By Mary Rose Somarriba
Courtesy of The Public Discourse
The latest Harvey Weinstein allegation reminds us that, around the world and here in the United States, sex trafficking is closer than it appears.
The domestic and international problem of sex trafficking has been getting attention more and more in the past few years, but for many Americans, it can still feel like a very distant problem. Many don’t know that the illegal and exploitative practice of sex trafficking has roots in many situations that are legal—in pornography, at strip clubs, and, as one of the latest Weinstein allegations suggests, even in what may first appear as a workplace tryst.
Harvey Weinstein has been under public scrutiny since this past fall, when numerous actresses started raising their voices with accusations of sexual misconduct and of blacklisting those who didn’t acquiesce in his demands. Eighty-two women have made allegations of sexual assault, and thirteen have alleged rape.
According to recent reports, the LA District Attorney is reviewing police investigations against Weinstein this month. On the other side of the nation, British actress Kadian Noble filed a civil suit in New York claiming that Weinstein forced her into sexual acts in Europe in 2014. Noble claims in the suit that the Weinstein Company violated federal sex trafficking law “by benefiting from, and knowingly facilitating” Weinstein’s behavior to “recruit or entice female actors into forced or coerced sexual encounters on the promise of roles in films or entertainment projects.”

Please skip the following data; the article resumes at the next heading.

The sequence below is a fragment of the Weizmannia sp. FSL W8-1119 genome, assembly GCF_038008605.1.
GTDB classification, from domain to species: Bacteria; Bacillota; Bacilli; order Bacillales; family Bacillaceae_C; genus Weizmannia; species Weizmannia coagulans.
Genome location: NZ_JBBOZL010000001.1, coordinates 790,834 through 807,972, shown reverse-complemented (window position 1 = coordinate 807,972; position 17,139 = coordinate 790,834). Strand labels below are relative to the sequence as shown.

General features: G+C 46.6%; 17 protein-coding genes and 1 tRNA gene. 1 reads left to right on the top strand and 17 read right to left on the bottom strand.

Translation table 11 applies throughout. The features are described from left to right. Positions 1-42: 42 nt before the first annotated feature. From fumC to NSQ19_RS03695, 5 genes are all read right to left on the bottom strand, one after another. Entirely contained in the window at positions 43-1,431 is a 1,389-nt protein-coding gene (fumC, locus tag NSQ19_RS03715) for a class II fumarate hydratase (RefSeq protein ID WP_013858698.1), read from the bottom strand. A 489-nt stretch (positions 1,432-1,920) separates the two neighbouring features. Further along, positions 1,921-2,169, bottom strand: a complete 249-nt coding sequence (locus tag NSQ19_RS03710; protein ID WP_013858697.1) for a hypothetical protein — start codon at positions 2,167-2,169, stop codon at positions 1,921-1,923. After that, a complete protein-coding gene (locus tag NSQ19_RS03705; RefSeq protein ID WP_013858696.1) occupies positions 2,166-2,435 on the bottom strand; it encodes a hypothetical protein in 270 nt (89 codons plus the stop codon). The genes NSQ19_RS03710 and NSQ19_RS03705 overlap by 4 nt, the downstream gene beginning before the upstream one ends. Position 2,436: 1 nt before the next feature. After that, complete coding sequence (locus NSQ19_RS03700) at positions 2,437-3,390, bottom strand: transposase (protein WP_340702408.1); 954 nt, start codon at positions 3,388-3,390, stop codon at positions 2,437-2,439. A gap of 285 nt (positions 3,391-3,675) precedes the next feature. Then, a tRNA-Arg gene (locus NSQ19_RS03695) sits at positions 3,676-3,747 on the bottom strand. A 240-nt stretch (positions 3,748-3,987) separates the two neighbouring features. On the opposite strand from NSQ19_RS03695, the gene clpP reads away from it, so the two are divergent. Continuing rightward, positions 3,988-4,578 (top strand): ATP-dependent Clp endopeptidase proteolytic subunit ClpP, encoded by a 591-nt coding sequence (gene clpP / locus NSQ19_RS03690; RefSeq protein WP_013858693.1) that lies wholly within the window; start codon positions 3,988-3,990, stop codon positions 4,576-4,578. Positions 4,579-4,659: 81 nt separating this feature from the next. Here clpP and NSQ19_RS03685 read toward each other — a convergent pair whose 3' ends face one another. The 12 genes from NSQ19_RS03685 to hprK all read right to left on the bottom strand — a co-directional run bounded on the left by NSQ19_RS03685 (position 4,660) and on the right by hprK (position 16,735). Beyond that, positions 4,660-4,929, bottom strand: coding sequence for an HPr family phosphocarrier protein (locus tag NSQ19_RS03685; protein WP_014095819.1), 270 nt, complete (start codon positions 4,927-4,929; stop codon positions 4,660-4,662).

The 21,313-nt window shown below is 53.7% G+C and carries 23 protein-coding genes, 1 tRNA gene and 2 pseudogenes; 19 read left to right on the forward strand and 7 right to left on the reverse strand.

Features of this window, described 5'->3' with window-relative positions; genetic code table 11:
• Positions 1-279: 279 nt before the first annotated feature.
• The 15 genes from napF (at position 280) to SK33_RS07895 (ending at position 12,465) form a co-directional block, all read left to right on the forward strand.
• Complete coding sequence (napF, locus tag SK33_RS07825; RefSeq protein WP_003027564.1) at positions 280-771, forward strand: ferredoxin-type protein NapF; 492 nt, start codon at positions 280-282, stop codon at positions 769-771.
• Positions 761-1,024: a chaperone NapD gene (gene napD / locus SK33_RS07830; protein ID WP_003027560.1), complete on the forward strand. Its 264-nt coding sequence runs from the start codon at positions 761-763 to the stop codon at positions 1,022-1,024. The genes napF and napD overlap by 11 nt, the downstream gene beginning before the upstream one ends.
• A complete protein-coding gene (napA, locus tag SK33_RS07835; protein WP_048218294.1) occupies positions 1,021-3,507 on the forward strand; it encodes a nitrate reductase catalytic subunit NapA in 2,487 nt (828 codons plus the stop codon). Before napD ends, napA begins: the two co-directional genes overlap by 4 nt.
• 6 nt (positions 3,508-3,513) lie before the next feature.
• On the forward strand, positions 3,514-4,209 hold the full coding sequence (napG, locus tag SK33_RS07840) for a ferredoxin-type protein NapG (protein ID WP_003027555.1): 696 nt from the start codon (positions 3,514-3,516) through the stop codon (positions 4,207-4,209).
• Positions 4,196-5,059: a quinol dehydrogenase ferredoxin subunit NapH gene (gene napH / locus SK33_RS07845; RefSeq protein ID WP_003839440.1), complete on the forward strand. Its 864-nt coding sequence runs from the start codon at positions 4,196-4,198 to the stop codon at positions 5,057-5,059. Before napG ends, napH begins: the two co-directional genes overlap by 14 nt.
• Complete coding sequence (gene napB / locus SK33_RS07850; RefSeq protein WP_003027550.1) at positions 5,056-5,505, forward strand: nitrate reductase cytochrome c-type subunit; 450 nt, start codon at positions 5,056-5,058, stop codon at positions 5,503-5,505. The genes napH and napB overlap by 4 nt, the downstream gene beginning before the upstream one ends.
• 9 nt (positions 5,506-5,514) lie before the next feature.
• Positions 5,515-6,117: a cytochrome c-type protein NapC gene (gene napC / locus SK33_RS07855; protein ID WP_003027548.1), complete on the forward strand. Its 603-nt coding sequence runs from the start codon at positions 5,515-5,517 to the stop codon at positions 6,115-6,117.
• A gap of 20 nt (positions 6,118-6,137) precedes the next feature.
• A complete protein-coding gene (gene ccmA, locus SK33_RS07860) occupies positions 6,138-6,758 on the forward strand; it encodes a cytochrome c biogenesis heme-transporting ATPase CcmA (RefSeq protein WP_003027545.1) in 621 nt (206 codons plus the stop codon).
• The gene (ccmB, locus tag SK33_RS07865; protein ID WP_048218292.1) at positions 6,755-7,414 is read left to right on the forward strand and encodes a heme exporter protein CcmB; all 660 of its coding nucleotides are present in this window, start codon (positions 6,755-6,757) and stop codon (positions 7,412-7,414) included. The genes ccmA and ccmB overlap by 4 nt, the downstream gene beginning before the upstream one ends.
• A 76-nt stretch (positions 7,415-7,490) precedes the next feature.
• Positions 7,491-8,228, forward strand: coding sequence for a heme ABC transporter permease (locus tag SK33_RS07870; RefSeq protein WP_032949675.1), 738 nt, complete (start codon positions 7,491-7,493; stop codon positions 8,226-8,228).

While Noble is thus far the only individual making sex trafficking claims against Weinstein, the dangerously similar connection between sexual activity and financial gain is hard to miss in many of the other allegations, as many involved offers of better jobs in exchange for coercive sexual acts. As actress Brit Marling wrote about her personal experience in the Atlantic in October, Weinstein wielded the power to “ensure that these women would never work again if they humiliated him. That’s not just artistic or emotional exile—that’s also economic exile.” In December, Salma Hayek penned a New York Times op-ed explaining how Weinstein pressured her into doing a lesbian sex scene or he’d scrap her 2002 film Frida.
I’ll leave the specific allegations to the judges and juries to determine. Yet, hearing Weinstein’s allegation list grow, I can’t help but be reminded that sex trafficking is more present than many in our society would like to admit.
While researching human trafficking for my 2012 Robert Novak Journalism Fellowship, I learned that sex trafficking—coercive sex acts for commercial gain—is very much entangled in our communities. Sex trafficking occurs when a trafficker, often called a pimp, controls and profits off the sale of another person in sexual services. Its technical definition in the United States is the use of force, fraud, or coercion to cause a commercial sex act, or any commercial sex act performed with a minor.
Sex trafficking takes place all over our country, trapping children as young as twelve in a dark underworld that becomes no less coercive and confining after they turn eighteen. Pimps target vulnerable girls with little support in their lives, such as runaways. They initially use psychological manipulation rather than violence, befriending the girls and gaining their trust. After grooming a victim and starting a relationship with her, the trafficker then invites the girl to run off with him to begin a new life together. Soon after, the trafficker makes it known to her that her job is now to perform sexual acts with multiple men a day, while he keeps the cash and “takes care of her.” At this point, the relationship often becomes controlling and violent. In many cases, the girl feels trapped by threats to her family or shame for her mistakes, and so she stays silent. Meanwhile, a Stockholm Syndrome-type relationship grows between her and her trafficker.
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